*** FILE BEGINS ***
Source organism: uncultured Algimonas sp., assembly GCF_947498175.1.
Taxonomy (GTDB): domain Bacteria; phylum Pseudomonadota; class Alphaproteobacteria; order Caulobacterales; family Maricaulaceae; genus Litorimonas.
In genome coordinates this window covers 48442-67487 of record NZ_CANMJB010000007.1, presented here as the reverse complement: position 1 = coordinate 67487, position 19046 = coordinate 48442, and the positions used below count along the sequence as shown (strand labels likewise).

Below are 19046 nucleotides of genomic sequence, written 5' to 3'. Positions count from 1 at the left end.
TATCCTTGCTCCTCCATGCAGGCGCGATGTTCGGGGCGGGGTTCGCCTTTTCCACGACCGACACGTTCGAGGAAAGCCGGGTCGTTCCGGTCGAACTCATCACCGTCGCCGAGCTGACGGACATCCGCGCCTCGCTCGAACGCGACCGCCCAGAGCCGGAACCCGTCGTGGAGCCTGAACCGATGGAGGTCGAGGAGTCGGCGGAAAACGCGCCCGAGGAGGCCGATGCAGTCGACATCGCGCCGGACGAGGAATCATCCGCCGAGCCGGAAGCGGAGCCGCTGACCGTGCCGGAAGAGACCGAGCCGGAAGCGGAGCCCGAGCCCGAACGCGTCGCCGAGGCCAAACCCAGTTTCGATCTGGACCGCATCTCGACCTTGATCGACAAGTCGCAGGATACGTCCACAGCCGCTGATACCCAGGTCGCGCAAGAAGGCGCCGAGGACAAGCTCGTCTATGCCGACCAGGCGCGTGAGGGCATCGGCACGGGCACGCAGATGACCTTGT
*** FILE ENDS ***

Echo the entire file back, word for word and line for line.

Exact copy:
Source organism: uncultured Algimonas sp., assembly GCF_947498175.1.
Taxonomy (GTDB): domain Bacteria; phylum Pseudomonadota; class Alphaproteobacteria; order Caulobacterales; family Maricaulaceae; genus Litorimonas.
In genome coordinates this window covers 48442-67487 of record NZ_CANMJB010000007.1, presented here as the reverse complement: position 1 = coordinate 67487, position 19046 = coordinate 48442, and the positions used below count along the sequence as shown (strand labels likewise).

Below are 19046 nucleotides of genomic sequence, written 5' to 3'. Positions count from 1 at the left end.
TATCCTTGCTCCTCCATGCAGGCGCGATGTTCGGGGCGGGGTTCGCCTTTTCCACGACCGACACGTTCGAGGAAAGCCGGGTCGTTCCGGTCGAACTCATCACCGTCGCCGAGCTGACGGACATCCGCGCCTCGCTCGAACGCGACCGCCCAGAGCCGGAACCCGTCGTGGAGCCTGAACCGATGGAGGTCGAGGAGTCGGCGGAAAACGCGCCCGAGGAGGCCGATGCAGTCGACATCGCGCCGGACGAGGAATCATCCGCCGAGCCGGAAGCGGAGCCGCTGACCGTGCCGGAAGAGACCGAGCCGGAAGCGGAGCCCGAGCCCGAACGCGTCGCCGAGGCCAAACCCAGTTTCGATCTGGACCGCATCTCGACCTTGATCGACAAGTCGCAGGATACGTCCACAGCCGCTGATACCCAGGTCGCGCAAGAAGGCGCCGAGGACAAGCTCGTCTATGCCGACCAGGCGCGTGAGGGCATCGGCACGGGCACGCAGATGACCTTGT